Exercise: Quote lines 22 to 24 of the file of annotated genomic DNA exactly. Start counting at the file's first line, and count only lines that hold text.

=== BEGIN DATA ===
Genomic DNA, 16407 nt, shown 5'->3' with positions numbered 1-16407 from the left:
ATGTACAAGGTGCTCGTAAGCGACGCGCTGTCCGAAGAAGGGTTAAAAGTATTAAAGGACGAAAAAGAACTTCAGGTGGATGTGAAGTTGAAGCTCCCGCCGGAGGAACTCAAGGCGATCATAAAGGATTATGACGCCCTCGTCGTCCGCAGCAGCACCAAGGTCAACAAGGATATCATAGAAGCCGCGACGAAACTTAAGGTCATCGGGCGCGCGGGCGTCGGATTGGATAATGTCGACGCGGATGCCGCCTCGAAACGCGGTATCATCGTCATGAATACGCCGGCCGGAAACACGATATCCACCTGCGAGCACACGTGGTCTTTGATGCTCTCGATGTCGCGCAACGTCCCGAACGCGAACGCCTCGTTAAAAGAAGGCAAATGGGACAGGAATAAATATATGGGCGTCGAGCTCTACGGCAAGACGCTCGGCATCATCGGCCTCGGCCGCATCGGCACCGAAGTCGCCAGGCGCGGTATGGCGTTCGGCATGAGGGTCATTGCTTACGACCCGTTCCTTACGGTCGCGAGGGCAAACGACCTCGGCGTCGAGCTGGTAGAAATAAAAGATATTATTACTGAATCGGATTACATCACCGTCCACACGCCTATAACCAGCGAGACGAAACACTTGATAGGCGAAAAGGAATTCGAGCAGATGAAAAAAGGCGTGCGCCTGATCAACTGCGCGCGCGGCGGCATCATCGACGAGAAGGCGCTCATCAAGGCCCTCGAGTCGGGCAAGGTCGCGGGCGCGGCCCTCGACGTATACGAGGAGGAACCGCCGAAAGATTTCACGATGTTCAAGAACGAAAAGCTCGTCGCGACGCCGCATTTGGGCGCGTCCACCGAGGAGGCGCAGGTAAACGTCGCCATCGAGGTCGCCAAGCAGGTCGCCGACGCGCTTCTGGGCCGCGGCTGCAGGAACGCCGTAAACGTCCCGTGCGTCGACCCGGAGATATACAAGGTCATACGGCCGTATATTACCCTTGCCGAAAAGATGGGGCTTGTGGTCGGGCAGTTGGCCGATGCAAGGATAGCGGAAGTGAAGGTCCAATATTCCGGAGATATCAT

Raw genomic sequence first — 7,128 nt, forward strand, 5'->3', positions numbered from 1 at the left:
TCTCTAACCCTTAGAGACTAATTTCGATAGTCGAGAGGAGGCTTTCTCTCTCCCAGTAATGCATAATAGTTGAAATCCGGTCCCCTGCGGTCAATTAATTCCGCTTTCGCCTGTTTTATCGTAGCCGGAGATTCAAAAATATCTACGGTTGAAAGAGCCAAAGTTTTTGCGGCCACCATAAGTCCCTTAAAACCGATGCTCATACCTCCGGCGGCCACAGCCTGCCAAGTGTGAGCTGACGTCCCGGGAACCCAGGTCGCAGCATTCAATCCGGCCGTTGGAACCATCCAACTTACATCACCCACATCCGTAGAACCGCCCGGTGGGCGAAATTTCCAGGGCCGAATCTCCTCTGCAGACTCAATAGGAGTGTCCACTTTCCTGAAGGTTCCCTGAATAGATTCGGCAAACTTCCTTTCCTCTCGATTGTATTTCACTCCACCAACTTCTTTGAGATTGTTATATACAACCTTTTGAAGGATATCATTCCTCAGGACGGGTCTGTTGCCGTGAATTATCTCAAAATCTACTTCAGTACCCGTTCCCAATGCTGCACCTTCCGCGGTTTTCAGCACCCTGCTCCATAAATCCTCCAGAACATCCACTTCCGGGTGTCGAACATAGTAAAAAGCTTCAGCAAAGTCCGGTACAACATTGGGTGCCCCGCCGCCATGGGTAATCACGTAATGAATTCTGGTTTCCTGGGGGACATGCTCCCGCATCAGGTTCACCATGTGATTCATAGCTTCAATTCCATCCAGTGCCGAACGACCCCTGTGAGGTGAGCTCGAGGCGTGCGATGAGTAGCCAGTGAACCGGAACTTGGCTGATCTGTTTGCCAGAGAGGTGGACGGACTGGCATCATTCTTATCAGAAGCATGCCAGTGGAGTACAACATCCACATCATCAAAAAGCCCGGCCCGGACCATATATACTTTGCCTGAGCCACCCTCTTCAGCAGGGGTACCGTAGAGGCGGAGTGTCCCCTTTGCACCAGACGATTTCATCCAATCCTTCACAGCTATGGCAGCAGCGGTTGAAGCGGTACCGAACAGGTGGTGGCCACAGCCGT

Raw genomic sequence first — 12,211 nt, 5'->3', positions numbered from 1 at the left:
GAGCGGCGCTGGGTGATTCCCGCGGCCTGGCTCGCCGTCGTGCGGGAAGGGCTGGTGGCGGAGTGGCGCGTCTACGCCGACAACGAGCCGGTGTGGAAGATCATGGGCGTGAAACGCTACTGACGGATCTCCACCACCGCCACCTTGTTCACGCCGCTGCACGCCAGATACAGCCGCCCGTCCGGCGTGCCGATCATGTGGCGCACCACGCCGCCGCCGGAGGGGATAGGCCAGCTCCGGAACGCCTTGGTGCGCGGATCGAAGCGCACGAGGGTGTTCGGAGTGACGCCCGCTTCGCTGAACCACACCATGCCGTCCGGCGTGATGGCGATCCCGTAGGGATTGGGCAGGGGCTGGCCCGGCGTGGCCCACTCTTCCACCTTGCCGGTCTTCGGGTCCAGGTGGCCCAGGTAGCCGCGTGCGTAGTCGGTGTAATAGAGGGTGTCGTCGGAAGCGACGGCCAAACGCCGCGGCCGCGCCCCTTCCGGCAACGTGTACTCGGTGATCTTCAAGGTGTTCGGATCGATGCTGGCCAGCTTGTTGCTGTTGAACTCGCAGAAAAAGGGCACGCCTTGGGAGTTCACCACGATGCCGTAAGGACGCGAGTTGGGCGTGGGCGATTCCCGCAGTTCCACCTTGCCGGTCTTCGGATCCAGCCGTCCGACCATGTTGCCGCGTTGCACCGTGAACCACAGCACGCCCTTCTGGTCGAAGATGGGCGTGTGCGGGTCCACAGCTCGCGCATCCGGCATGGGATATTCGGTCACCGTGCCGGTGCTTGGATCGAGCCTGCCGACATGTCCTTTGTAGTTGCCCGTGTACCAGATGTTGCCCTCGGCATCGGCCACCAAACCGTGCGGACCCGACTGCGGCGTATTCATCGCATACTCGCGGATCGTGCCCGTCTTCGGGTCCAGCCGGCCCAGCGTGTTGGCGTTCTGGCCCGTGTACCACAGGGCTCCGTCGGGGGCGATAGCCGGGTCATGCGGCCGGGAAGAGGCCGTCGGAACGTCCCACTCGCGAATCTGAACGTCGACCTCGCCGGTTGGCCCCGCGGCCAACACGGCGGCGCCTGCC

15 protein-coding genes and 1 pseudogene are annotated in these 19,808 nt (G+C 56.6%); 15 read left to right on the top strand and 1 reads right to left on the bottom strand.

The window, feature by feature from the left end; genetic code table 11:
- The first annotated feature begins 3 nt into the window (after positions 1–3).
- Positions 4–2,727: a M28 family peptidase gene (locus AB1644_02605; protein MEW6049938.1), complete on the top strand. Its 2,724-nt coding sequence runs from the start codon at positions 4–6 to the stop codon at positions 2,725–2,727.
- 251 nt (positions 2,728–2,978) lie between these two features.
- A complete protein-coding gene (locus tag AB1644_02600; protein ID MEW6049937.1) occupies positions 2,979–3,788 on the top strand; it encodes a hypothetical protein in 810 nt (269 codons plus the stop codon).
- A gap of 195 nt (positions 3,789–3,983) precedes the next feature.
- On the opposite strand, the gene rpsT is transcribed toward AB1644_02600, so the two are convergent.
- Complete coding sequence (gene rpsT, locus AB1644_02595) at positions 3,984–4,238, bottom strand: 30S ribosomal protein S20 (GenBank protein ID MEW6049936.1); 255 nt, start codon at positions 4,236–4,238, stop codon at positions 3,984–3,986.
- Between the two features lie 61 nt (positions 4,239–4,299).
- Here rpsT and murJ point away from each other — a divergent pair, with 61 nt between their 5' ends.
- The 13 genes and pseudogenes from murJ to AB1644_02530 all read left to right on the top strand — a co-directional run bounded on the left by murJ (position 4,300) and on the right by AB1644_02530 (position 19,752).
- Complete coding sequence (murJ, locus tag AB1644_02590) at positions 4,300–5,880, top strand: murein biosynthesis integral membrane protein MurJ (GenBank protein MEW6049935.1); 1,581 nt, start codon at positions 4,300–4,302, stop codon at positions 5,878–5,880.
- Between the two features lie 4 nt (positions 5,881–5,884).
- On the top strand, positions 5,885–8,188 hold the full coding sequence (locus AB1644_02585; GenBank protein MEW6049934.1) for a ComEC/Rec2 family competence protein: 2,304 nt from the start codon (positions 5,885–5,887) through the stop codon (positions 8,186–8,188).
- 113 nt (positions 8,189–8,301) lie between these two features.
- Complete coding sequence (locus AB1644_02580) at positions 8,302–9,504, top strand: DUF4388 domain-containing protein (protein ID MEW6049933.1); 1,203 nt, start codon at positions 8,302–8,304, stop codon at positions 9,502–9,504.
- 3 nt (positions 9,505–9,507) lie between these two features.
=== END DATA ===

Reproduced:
- 113 nt (positions 8,189–8,301) lie between these two features.
- Complete coding sequence (locus AB1644_02580) at positions 8,302–9,504, top strand: DUF4388 domain-containing protein (protein ID MEW6049933.1); 1,203 nt, start codon at positions 8,302–8,304, stop codon at positions 9,502–9,504.
- 3 nt (positions 9,505–9,507) lie between these two features.